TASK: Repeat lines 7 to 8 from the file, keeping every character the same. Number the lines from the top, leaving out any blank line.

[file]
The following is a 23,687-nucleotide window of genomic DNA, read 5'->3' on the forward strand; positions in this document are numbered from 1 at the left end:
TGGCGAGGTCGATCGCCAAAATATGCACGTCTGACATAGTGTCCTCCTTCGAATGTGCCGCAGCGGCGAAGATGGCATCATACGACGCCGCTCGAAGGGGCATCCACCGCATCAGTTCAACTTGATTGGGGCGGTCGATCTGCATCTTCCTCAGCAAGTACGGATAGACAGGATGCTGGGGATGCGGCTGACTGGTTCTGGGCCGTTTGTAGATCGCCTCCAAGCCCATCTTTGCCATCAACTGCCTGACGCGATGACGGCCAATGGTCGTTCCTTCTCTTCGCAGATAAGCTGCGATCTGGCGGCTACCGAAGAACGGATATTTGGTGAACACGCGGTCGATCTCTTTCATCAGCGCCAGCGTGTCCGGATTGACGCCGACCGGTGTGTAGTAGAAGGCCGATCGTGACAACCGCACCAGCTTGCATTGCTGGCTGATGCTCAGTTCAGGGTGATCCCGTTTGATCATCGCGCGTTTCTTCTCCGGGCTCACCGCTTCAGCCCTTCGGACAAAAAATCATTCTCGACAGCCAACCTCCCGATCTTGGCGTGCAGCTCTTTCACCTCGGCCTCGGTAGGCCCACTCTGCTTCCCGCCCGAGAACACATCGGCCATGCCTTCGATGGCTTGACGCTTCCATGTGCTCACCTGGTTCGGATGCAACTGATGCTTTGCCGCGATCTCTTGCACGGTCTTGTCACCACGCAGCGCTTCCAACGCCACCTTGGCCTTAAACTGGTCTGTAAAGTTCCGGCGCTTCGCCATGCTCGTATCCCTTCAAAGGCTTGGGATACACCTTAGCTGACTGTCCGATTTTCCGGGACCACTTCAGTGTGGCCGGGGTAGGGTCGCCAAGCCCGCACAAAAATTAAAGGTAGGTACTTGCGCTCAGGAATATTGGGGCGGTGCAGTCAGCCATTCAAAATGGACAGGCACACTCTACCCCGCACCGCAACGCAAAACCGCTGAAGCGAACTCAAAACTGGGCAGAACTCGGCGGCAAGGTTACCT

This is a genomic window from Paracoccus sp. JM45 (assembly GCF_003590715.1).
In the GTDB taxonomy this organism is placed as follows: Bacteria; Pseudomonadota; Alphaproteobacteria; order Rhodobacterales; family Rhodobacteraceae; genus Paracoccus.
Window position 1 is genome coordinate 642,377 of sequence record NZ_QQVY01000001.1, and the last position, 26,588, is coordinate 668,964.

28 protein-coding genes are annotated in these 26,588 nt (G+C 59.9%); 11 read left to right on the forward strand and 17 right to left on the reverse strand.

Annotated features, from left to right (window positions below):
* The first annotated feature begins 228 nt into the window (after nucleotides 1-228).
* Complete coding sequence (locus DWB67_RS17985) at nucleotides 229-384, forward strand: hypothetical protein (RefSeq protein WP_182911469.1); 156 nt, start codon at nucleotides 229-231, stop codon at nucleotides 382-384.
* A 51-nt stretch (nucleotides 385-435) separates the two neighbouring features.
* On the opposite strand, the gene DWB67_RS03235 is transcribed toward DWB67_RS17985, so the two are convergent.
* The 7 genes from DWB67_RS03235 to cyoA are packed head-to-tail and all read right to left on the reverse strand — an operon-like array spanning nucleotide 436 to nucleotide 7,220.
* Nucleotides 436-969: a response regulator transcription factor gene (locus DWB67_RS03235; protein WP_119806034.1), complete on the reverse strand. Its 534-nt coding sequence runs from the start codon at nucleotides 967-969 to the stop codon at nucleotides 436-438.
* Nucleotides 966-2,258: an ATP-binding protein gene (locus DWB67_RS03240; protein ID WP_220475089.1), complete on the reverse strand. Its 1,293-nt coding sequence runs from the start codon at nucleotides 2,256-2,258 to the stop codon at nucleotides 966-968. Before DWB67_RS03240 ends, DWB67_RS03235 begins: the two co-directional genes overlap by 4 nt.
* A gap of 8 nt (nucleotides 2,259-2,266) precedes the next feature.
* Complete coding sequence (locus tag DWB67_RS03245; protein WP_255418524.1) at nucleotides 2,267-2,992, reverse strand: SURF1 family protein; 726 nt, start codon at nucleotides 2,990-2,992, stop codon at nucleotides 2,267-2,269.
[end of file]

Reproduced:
Annotated features, from left to right (window positions below):
* The first annotated feature begins 228 nt into the window (after nucleotides 1-228).